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QED book

  1. Jun 7, 2010 #1
    Despite the fact that QED is so popular, i have a hard time finding a good introductory book about it [ except feynman's of course;-) ]. Do you have any good recomendations?
  2. jcsd
  3. Jun 7, 2010 #2
    I suggest Mark Srednicki's quantum field theory (https://www.amazon.com/Quantum-Field-Theory-Srednicki-Mark/dp/0521864496). I am reading it at the moment and its just amazing!! Another excellent book is "quantum field theory in a nutshell", from Zee. I didnt read that one but had a look on it and it sounds great as well!

    Srednicky's book is available for free from the author's website so you can have a look yourself before to buy it. Thats what I did actually (http://www.physics.ucsb.edu/~mark/qft.html )

    It is said that Zee's book insist more on concepts that calculations but I cant confirm since i havent read it.
    Last edited by a moderator: May 4, 2017
  4. Jun 7, 2010 #3
    Last edited by a moderator: May 4, 2017
  5. Jun 10, 2010 #4
    Thank you guys for your answers. I have one more question. I know that qft uses lagrangian formulation but unfortunately i don't have any experience on it. Should i try a book that begins with lagrangian (eg Goldstein) or do i have to get a book that starts with "standard" classical mechanics and then introduces langrangian-hamiltonian? In fact most of the classical mechanics book that i've seen follow the second pattern (finn, morin, kibble, taylor, gregory) so i'm really confused. What is your opinion?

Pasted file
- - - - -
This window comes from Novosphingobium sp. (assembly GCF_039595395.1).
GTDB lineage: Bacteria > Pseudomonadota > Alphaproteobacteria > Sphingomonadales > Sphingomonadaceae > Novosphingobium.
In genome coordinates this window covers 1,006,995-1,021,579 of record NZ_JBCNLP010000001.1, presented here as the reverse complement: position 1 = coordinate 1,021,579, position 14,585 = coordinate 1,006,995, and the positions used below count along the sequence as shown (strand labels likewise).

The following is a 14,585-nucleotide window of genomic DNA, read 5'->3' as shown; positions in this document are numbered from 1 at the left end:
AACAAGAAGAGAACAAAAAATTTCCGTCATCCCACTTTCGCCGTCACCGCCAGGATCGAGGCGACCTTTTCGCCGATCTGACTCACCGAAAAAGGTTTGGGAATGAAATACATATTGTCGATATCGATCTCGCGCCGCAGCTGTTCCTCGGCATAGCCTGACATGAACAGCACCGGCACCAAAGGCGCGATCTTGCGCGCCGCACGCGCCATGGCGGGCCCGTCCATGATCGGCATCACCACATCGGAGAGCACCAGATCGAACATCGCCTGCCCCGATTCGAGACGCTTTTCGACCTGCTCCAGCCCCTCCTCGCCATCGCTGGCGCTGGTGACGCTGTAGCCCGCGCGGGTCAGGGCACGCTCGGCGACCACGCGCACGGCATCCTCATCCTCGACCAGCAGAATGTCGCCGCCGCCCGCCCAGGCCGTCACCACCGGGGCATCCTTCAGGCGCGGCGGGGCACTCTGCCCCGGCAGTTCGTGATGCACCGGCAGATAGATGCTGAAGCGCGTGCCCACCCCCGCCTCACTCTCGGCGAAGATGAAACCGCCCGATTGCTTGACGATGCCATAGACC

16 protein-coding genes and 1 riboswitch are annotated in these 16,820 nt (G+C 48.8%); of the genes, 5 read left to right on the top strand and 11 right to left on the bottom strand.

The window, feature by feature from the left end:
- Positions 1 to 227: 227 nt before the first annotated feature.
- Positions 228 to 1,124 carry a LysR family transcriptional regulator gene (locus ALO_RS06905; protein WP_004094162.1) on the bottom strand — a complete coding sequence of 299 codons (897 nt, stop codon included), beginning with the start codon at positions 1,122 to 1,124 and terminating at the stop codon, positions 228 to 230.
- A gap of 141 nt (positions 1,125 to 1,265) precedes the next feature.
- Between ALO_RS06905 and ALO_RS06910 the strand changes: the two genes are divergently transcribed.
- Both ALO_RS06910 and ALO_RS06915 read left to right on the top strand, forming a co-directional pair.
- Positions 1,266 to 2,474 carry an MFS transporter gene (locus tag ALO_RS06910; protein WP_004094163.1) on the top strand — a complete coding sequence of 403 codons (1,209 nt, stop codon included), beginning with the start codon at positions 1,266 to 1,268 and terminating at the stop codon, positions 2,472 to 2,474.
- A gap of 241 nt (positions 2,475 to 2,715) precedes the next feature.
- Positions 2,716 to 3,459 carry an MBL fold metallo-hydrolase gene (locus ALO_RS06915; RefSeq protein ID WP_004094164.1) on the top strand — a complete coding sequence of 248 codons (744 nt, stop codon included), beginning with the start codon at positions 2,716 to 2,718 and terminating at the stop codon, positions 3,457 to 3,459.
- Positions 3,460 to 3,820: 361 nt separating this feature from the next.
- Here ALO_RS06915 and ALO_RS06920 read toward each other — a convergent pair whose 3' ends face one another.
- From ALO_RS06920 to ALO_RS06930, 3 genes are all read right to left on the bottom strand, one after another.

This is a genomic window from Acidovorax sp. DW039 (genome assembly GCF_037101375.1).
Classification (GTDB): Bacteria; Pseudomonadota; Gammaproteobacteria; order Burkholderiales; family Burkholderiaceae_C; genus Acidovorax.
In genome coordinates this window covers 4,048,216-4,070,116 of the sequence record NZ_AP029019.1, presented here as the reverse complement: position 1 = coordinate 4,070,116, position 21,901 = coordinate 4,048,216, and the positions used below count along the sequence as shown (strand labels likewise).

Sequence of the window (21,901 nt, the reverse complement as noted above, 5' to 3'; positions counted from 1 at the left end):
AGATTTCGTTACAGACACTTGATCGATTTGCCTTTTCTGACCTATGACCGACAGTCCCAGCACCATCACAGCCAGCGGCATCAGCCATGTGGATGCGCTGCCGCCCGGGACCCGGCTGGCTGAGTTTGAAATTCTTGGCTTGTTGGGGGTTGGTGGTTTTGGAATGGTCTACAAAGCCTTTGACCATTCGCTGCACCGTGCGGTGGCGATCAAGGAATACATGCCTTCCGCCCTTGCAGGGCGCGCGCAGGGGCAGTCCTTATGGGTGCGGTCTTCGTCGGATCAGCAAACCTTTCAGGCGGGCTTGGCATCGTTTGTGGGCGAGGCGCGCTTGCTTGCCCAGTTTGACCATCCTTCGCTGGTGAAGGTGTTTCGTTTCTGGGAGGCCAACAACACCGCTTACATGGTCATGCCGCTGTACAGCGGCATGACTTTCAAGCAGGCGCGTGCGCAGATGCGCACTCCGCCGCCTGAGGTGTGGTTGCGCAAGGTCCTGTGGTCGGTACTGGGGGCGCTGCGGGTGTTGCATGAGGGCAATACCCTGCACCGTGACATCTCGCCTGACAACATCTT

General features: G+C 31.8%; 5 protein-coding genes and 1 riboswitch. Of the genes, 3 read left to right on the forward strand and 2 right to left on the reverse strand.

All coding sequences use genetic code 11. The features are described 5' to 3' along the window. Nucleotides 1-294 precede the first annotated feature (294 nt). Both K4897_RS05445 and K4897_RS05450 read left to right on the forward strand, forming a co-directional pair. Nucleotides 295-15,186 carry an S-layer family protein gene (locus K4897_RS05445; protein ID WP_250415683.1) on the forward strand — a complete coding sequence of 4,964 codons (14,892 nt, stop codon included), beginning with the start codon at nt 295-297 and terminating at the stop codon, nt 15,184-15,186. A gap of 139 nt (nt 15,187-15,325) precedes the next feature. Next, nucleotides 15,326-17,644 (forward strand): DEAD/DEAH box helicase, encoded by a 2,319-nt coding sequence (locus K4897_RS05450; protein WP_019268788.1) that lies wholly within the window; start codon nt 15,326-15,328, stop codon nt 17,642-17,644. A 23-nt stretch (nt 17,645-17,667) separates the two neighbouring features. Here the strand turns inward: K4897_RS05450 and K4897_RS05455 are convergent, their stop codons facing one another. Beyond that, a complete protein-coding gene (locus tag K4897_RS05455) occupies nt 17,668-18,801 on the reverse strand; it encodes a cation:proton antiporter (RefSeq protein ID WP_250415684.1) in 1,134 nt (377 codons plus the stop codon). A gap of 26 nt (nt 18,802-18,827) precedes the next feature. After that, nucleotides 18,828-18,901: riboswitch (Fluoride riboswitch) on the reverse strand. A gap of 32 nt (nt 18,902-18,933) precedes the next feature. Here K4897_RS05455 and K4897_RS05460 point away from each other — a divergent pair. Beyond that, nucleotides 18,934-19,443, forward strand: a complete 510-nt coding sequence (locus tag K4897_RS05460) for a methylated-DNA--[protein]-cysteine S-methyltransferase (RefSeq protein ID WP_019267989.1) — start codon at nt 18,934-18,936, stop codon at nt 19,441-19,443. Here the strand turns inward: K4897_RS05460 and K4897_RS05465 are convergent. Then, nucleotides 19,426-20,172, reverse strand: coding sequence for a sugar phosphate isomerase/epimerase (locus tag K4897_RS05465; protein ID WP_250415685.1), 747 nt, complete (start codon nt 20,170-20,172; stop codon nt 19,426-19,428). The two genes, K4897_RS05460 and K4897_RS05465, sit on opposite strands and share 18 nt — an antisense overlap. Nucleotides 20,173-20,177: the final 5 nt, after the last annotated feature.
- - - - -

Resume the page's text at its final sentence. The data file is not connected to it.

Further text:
6. Jun 10, 2010 #5
    I'd start with the chapters on Lagrangian and Hamiltonian mechanics in an undergraduate text. I don't think a graduate text like Goldstein is what you want for a first pass.
  7. Jun 11, 2010 #6
    I think you're right. Which book would you suggest?
  8. Jun 11, 2010 #7
    Last edited by a moderator: May 4, 2017
  9. Oct 9, 2010 #8
    Last edited by a moderator: Apr 25, 2017
  10. Oct 25, 2010 #9
    No one knows where to find the solutions?
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